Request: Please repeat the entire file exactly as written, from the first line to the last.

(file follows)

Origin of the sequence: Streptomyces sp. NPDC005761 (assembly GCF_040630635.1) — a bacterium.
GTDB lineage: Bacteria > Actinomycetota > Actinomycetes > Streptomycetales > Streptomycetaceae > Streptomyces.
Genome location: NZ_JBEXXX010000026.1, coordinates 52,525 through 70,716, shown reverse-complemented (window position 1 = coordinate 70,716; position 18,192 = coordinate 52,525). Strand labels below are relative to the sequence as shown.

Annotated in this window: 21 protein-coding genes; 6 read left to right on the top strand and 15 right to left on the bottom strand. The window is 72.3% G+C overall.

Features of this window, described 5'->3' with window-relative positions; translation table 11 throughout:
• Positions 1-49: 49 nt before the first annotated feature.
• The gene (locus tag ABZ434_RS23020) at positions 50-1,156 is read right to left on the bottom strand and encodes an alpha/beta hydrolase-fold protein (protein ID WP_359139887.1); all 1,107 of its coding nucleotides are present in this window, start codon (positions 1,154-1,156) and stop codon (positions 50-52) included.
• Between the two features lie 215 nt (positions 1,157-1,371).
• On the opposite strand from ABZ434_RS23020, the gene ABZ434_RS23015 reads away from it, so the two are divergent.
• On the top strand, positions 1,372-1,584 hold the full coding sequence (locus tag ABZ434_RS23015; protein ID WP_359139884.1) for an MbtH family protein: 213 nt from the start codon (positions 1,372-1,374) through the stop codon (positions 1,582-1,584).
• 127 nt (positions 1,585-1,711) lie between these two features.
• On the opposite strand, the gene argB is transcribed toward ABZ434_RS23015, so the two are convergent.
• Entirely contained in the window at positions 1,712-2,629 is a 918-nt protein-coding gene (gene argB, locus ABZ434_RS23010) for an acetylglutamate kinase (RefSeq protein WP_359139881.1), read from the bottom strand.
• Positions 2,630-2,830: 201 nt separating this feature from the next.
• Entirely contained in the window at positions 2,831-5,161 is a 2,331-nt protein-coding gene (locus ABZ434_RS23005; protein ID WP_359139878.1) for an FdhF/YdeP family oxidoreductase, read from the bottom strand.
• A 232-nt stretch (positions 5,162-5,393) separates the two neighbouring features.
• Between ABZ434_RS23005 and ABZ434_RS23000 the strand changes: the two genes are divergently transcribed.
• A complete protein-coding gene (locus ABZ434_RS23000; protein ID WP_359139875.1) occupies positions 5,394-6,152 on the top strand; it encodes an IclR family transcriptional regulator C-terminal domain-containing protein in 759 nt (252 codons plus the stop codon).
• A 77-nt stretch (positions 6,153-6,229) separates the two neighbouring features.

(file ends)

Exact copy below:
Origin of the sequence: Streptomyces sp. NPDC005761 (assembly GCF_040630635.1) — a bacterium.
GTDB lineage: Bacteria > Actinomycetota > Actinomycetes > Streptomycetales > Streptomycetaceae > Streptomyces.
Genome location: NZ_JBEXXX010000026.1, coordinates 52,525 through 70,716, shown reverse-complemented (window position 1 = coordinate 70,716; position 18,192 = coordinate 52,525). Strand labels below are relative to the sequence as shown.

Annotated in this window: 21 protein-coding genes; 6 read left to right on the top strand and 15 right to left on the bottom strand. The window is 72.3% G+C overall.

Features of this window, described 5'->3' with window-relative positions; translation table 11 throughout:
• Positions 1-49: 49 nt before the first annotated feature.
• The gene (locus tag ABZ434_RS23020) at positions 50-1,156 is read right to left on the bottom strand and encodes an alpha/beta hydrolase-fold protein (protein ID WP_359139887.1); all 1,107 of its coding nucleotides are present in this window, start codon (positions 1,154-1,156) and stop codon (positions 50-52) included.
• Between the two features lie 215 nt (positions 1,157-1,371).
• On the opposite strand from ABZ434_RS23020, the gene ABZ434_RS23015 reads away from it, so the two are divergent.
• On the top strand, positions 1,372-1,584 hold the full coding sequence (locus tag ABZ434_RS23015; protein ID WP_359139884.1) for an MbtH family protein: 213 nt from the start codon (positions 1,372-1,374) through the stop codon (positions 1,582-1,584).
• 127 nt (positions 1,585-1,711) lie between these two features.
• On the opposite strand, the gene argB is transcribed toward ABZ434_RS23015, so the two are convergent.
• Entirely contained in the window at positions 1,712-2,629 is a 918-nt protein-coding gene (gene argB, locus ABZ434_RS23010) for an acetylglutamate kinase (RefSeq protein WP_359139881.1), read from the bottom strand.
• Positions 2,630-2,830: 201 nt separating this feature from the next.
• Entirely contained in the window at positions 2,831-5,161 is a 2,331-nt protein-coding gene (locus ABZ434_RS23005; protein ID WP_359139878.1) for an FdhF/YdeP family oxidoreductase, read from the bottom strand.
• A 232-nt stretch (positions 5,162-5,393) separates the two neighbouring features.
• Between ABZ434_RS23005 and ABZ434_RS23000 the strand changes: the two genes are divergently transcribed.
• A complete protein-coding gene (locus ABZ434_RS23000; protein ID WP_359139875.1) occupies positions 5,394-6,152 on the top strand; it encodes an IclR family transcriptional regulator C-terminal domain-containing protein in 759 nt (252 codons plus the stop codon).
• A 77-nt stretch (positions 6,153-6,229) separates the two neighbouring features.